John Berkeley, 3rd Baron Berkeley of Stratton

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Lord Berkeley (right), together with Evelyn Pierrepont, 1st Duke of Kingston-upon-Hull and Charles Boyle, 2nd Earl of Burlington in a group portrait by Godfrey Kneller.

John Berkeley, 3rd Baron Berkeley of Stratton (1663 – 27 February 1697) was an English admiral.

Biography[edit]

He was the second son of John Berkeley, 1st Baron Berkeley of Stratton, and succeeded to the title on 6 March 1681, by the death of his elder brother Charles, a captain in the navy.

On 14 December 1688 he was nominated rear-admiral of the fleet, under the command of Lord Dartmouth. In the following summer he was vice-admiral of the red squadron under Admiral Herbert, and fought with him in the Battle of Bantry Bay (11 May 1689). On the death of Sir John Ashby, 12 July 1693, he was appointed admiral of the Blue in the fleet under the joint admirals Killigrew, Delavall, and Shovell.

On 8 June 1694, Lord Berkeley was detached by Admiral Russell in command of a large division intended to cover the Attack on Brest by the land forces under General Talmash. Several concurring accounts had warned the French of the object of this expedition, and when the attempt was made in Camaret Bay, it was repulsed with very severe loss.

After his return from this expedition, Berkeley continued in command of the fleet, and a few days later, was again sent out to bombard Dieppe and Le Havre. On 27 August Lord Berkeley resigned the command to Sir Clowdisley Shovell, and went to London for the winter.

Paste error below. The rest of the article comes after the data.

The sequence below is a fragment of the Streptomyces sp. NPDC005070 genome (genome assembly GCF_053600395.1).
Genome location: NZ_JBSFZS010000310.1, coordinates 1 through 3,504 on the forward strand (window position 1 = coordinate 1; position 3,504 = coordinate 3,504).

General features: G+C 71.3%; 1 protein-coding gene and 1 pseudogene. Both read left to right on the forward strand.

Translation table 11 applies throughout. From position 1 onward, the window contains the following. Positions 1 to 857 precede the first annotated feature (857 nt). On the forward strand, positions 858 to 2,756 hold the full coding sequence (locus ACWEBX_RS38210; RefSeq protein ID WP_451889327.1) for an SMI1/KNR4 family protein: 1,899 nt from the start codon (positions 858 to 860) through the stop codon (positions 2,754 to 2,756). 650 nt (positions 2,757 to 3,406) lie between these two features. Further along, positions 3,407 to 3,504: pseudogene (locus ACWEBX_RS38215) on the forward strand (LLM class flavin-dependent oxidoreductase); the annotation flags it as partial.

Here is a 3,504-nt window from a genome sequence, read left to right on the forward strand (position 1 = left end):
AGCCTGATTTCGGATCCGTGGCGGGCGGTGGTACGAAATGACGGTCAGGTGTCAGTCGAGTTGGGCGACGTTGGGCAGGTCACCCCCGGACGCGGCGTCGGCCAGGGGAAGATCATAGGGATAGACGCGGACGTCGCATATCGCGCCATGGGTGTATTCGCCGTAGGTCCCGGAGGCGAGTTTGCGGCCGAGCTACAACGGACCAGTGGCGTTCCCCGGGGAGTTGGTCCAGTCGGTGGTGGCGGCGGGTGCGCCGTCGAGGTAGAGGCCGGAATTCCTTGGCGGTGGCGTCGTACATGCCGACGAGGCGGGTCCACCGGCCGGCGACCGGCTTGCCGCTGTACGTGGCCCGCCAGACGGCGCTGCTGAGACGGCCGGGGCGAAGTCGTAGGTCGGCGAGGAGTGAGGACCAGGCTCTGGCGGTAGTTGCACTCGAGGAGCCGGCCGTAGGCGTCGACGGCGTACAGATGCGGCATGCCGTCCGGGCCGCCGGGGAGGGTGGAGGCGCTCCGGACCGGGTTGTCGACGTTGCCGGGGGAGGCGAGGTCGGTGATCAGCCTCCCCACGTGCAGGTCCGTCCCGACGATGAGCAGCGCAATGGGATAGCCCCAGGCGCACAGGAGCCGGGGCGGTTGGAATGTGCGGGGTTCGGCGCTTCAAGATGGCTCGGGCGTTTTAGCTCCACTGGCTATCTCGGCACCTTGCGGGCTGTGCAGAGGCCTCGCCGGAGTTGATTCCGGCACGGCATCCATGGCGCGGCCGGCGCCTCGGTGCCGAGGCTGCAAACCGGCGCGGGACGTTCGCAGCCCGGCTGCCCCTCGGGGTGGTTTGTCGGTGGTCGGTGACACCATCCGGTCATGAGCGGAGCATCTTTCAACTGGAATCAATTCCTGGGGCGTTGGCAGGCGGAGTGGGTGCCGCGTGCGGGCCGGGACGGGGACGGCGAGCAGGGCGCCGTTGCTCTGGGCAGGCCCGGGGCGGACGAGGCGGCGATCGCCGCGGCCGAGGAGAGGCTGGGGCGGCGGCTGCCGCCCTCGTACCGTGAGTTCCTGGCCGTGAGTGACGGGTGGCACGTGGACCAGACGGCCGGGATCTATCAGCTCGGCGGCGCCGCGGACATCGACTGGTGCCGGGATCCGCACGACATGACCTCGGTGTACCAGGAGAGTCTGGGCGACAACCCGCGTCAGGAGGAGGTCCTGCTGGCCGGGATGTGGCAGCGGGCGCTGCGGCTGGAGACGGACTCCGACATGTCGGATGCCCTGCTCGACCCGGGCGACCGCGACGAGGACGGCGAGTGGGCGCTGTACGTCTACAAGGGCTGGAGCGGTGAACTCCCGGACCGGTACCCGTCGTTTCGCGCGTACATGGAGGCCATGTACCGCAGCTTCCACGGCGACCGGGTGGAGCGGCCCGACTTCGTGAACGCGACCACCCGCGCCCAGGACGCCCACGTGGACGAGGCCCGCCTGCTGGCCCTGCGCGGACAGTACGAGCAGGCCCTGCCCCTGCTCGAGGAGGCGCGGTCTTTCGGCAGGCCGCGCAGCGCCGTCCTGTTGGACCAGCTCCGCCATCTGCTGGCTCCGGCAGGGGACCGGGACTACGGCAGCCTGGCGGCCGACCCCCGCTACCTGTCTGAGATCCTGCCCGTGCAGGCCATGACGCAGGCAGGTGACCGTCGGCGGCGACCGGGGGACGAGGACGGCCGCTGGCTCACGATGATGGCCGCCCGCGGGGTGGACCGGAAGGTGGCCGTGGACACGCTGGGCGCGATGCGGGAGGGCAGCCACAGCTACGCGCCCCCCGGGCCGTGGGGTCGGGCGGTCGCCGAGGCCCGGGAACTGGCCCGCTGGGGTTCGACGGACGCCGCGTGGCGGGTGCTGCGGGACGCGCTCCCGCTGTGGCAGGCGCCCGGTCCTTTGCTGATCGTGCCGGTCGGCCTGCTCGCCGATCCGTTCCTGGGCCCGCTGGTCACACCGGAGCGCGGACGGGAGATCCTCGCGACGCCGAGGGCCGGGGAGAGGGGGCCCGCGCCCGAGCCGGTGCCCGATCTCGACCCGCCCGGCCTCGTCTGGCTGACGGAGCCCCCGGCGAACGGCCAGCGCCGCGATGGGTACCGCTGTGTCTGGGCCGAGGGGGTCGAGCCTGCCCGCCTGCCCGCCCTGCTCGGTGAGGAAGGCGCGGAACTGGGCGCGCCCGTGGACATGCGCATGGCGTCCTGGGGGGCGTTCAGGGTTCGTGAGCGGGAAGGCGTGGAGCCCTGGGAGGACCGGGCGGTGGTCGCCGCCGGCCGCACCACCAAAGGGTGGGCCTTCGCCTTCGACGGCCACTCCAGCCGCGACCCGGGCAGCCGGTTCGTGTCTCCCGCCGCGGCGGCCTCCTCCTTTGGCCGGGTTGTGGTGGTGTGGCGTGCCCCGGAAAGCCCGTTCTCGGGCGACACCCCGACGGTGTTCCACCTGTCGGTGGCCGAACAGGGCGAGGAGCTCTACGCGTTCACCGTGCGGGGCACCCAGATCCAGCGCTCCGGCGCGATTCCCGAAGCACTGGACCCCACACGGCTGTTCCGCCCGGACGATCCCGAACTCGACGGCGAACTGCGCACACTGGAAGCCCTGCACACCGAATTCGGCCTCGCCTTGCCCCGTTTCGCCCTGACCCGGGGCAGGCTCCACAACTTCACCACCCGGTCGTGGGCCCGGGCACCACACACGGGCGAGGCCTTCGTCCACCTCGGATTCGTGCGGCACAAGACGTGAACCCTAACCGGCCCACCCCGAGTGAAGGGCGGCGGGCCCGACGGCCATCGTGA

The next summer, 1695, Berkeley renewed the attacks on the French coast, and on 4 July, joined by a Dutch squadron under Admiral Philips van Almonde, he appeared in front of St. Malo and shelled the city during almost two days under the immediate command of Captain John Benbow. In August, Berkeley attacked Dunkirk and Calais, without success.

The next year, he sailed into the Bay of Biscay and the isle Groix and the smaller islands, Houet and Hoedic, were ravaged, and St. Martin's (isle of Ré) was bombarded. Such achievements could not lead to any result and to make things worst, one night there was an intrusion into the fleet by the French privateer René Duguay-Trouin, who overpowered one of the frigates in full view of Admiral Berkeley. By the end of July the fleet returned to Spithead, and no further operations during that summer being intended, Berkeley went on leave, still preserving the command. However, he never resumed it, being attacked by a pleurisy, of which he died 27 February 1697.

He had married Jane, daughter of Sir John Temple of East Sheen in Surrey, by whom he had but one daughter, who died in infancy. His widow remarried William Bentinck, 1st Earl of Portland.

Military offices
Preceded by
Viscount Colchester
Colonel of Lord Berkeley's Regiment of Horse
1692–1693
Succeeded by
Cornelius Wood
Peerage of England
Preceded by
Charles Berkeley
Baron Berkeley of Stratton
1681-1697
Succeeded by
William Berkeley

External links[edit]